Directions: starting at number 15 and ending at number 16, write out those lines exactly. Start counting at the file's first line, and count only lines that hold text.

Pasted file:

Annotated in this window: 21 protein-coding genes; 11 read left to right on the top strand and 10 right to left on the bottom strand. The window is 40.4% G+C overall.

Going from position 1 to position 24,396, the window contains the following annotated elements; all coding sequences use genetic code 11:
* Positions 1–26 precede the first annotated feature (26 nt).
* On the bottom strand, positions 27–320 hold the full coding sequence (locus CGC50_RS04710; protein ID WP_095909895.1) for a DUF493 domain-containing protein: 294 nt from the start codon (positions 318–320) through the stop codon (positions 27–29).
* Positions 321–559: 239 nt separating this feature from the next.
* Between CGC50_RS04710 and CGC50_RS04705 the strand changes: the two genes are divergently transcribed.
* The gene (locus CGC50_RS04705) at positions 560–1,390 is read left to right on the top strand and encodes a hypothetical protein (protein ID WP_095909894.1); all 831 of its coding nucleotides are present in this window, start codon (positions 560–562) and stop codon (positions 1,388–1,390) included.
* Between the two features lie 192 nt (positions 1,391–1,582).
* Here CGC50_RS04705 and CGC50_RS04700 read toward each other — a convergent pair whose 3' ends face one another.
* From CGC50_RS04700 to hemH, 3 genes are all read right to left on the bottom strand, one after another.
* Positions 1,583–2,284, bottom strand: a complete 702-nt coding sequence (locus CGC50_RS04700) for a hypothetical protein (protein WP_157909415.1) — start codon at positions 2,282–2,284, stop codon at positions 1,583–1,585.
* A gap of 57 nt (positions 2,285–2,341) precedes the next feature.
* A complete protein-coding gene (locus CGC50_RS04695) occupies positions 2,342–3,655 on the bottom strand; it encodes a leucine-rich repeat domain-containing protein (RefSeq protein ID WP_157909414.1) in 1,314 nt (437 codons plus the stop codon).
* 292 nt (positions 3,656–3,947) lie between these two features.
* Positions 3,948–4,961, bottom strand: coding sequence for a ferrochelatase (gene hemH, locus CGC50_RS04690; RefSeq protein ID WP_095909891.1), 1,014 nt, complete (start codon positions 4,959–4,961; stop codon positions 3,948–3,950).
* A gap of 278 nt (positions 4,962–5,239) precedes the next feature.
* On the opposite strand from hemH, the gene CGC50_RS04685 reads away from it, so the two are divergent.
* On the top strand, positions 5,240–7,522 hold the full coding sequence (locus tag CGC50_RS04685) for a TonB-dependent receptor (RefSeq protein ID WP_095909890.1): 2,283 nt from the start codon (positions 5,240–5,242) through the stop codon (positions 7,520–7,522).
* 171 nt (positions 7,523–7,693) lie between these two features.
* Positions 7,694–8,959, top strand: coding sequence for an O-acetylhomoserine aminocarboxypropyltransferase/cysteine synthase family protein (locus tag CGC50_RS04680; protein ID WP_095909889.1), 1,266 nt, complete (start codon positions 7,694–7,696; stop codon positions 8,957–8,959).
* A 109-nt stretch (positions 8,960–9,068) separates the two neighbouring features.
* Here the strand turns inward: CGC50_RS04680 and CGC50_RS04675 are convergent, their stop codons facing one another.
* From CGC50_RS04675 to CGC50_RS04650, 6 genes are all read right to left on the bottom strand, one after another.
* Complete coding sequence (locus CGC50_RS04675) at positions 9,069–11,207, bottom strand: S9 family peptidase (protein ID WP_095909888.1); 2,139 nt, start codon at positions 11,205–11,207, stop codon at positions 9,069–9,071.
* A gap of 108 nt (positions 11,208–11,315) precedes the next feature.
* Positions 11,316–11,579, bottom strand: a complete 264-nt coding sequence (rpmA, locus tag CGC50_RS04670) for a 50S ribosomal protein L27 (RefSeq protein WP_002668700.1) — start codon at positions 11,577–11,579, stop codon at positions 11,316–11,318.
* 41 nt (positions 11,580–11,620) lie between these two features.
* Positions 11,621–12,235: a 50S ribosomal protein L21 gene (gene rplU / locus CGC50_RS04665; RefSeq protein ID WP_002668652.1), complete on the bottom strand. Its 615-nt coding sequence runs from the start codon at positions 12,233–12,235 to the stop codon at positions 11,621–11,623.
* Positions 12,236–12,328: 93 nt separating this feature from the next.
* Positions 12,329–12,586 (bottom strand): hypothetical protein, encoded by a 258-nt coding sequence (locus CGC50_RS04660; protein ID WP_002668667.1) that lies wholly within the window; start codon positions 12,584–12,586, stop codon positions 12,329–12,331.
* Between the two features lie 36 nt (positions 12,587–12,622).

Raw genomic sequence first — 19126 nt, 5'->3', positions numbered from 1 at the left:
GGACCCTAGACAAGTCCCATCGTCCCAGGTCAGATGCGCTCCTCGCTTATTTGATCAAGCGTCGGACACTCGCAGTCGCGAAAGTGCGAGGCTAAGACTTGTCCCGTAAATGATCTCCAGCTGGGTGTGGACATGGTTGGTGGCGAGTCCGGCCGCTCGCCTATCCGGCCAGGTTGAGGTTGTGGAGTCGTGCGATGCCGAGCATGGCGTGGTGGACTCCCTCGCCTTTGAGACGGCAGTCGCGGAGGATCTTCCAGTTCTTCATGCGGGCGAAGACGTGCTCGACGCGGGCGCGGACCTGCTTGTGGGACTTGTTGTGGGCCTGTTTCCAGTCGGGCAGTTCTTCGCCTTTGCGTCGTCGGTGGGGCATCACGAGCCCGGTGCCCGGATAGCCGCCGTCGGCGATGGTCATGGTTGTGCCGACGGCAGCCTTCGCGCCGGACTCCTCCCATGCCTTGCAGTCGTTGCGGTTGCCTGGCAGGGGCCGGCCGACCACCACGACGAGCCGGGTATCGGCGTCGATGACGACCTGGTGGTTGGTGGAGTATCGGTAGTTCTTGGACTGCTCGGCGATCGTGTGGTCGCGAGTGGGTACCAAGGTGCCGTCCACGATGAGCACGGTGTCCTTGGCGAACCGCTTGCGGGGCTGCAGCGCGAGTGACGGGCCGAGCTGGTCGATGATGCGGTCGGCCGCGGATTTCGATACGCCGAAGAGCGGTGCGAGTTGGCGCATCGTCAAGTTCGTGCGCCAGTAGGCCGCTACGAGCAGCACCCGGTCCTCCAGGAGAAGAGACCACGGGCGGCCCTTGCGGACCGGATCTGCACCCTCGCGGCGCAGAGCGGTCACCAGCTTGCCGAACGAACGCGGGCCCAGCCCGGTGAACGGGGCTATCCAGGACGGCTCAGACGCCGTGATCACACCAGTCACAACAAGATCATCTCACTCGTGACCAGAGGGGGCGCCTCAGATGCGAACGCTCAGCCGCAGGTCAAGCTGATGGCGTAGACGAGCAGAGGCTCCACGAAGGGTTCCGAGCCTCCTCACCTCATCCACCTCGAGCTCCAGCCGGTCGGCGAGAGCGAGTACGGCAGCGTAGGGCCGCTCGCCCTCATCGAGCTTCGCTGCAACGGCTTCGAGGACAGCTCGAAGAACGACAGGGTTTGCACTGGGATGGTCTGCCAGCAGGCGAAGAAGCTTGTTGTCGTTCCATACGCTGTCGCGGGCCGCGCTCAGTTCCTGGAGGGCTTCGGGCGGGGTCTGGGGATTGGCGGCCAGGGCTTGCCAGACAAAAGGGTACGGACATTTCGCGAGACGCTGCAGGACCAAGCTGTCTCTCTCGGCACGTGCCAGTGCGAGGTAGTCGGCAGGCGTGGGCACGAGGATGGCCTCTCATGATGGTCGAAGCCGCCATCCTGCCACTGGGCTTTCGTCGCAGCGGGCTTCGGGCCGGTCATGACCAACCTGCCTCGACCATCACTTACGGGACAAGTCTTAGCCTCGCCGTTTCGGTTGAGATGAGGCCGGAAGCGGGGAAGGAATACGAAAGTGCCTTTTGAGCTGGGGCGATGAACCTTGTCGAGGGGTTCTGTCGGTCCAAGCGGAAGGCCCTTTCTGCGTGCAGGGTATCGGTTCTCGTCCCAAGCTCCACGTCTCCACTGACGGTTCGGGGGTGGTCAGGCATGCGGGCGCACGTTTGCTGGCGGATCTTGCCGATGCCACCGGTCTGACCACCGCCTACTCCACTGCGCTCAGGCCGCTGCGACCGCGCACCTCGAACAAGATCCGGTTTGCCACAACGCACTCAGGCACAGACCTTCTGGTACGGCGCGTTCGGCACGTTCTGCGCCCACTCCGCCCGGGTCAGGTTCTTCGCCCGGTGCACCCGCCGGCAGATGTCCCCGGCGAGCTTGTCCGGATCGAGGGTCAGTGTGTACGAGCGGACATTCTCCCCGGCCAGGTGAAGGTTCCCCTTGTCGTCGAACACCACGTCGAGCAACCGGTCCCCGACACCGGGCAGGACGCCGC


* Positions 3,948–4,961, bottom strand: coding sequence for a ferrochelatase (gene hemH, locus CGC50_RS04690; RefSeq protein ID WP_095909891.1), 1,014 nt, complete (start codon positions 4,959–4,961; stop codon positions 3,948–3,950).
* A gap of 278 nt (positions 4,962–5,239) precedes the next feature.